Most consumer zoom lens will have a variable relative aperture at different focal lengths. It is expensive and difficult to maintain a constant aperture at both ends of the focal range and maintain other lens qualities. I don't recall any camcorder zoom lens with the same aperture or f stop at both ends of the focal range.
Please, keep attention: absolute iris aperture and f-stop are not the same. HV20 phisically closes the iris when the focal length grows. Obviously the F-stop (entrance pupil divided by the focal length) grows with the focal length. For example, at the minimum focal length, when the iris is totally opened, you have F/1.8; when it is totally closed, you have F/8 (this is not the truth, because the iris could close until F/22, but only when not in Av). So, at the maximum focal length, the F-stop should be between F/2.8 and F/12 (or F/35 with automatic exposure), but HV20 simply closes the iris following the F-stop measured at 6.1mm.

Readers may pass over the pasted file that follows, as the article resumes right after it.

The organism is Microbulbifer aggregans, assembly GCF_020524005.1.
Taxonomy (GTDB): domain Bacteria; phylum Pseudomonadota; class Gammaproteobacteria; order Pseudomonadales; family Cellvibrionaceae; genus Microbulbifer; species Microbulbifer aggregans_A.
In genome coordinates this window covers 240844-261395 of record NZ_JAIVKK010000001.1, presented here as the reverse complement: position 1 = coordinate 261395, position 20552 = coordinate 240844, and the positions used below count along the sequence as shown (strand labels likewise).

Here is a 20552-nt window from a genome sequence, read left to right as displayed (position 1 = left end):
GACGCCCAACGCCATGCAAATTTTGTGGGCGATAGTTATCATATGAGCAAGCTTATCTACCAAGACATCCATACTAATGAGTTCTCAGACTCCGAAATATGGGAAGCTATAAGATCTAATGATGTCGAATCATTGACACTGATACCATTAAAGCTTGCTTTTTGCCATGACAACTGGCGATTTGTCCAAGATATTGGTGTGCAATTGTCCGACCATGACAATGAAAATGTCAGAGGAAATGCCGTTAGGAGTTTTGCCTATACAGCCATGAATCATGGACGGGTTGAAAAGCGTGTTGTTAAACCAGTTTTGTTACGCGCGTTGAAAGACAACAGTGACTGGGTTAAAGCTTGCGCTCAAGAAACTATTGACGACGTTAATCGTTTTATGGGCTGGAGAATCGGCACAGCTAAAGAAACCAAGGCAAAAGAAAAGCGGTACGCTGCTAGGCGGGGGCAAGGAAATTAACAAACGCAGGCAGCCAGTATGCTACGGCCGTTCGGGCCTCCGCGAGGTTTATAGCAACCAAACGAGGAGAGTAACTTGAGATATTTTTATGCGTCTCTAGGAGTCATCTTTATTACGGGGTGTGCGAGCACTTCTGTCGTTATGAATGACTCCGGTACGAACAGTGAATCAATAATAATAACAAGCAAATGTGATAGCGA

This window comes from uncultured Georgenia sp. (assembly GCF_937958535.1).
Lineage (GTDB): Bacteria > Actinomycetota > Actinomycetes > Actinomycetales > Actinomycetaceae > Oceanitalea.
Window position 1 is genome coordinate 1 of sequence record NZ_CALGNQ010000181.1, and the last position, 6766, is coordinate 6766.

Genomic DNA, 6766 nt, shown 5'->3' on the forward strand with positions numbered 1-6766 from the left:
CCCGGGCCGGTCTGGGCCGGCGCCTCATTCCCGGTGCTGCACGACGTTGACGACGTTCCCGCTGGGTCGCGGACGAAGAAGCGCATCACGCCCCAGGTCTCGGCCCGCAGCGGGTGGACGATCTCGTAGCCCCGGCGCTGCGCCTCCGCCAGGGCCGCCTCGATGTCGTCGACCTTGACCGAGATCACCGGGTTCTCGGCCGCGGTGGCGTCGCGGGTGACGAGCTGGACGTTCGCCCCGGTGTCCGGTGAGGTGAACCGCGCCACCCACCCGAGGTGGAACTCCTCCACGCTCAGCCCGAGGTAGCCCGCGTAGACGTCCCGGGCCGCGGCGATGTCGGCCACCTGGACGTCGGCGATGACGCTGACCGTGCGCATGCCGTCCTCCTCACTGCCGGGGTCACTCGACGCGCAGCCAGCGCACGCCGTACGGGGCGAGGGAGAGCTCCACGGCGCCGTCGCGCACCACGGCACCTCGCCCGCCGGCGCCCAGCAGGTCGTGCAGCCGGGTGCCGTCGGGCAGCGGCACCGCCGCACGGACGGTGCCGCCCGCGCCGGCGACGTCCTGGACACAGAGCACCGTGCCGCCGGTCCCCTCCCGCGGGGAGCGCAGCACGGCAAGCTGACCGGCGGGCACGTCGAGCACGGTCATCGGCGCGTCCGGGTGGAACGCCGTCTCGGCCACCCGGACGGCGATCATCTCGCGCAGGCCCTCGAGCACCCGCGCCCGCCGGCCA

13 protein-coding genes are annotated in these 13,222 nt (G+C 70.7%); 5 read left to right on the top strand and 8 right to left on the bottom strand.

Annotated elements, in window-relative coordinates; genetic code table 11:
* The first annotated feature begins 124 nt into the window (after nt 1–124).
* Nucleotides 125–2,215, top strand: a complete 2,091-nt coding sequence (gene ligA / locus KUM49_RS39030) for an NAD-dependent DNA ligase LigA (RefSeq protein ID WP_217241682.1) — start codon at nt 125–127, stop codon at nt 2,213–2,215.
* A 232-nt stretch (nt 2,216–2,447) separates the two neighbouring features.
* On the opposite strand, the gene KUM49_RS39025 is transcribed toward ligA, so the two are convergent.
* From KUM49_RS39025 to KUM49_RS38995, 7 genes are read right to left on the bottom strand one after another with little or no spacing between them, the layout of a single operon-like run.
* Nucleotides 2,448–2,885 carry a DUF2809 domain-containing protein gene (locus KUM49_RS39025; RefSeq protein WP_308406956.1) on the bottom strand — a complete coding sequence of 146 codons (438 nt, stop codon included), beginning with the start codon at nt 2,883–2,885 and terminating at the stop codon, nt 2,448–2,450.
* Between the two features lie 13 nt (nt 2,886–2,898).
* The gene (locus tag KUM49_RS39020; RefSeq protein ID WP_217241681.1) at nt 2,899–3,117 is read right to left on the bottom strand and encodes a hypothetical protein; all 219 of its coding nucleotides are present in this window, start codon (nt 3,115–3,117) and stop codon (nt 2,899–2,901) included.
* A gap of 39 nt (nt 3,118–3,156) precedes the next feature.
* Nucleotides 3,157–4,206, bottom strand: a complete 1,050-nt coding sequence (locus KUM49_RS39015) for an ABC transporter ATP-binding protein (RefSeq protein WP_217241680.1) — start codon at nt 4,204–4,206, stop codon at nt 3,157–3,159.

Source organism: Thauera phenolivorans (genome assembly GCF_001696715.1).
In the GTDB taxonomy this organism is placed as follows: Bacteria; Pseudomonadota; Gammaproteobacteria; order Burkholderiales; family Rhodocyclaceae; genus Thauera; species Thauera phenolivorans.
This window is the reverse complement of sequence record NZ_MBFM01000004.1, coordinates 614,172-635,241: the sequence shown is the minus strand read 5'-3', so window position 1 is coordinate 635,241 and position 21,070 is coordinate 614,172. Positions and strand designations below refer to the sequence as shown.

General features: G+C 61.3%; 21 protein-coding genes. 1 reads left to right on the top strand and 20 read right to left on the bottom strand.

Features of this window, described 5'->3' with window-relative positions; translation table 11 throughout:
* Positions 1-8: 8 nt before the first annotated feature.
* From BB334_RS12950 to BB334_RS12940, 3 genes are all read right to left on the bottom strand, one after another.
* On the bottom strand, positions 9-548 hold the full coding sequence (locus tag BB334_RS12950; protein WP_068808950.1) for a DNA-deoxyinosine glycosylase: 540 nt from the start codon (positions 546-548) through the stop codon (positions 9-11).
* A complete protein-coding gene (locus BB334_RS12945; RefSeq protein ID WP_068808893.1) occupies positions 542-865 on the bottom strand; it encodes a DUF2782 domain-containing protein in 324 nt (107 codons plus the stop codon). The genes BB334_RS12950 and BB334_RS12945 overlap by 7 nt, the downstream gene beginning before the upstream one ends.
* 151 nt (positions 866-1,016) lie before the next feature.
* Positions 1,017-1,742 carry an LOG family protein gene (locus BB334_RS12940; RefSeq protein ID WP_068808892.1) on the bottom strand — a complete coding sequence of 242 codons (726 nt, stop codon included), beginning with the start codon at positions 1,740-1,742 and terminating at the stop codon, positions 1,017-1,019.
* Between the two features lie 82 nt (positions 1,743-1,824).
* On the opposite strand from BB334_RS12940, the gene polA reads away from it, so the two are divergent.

Originally Posted by Rich
Canon had justified the forced iris closure with image quality, but I didn't see any difference in quality between the 2 frames: see the flower in focus, or try by yourself if you have an HV20.
However, this is a trick in order to have more control on the cam...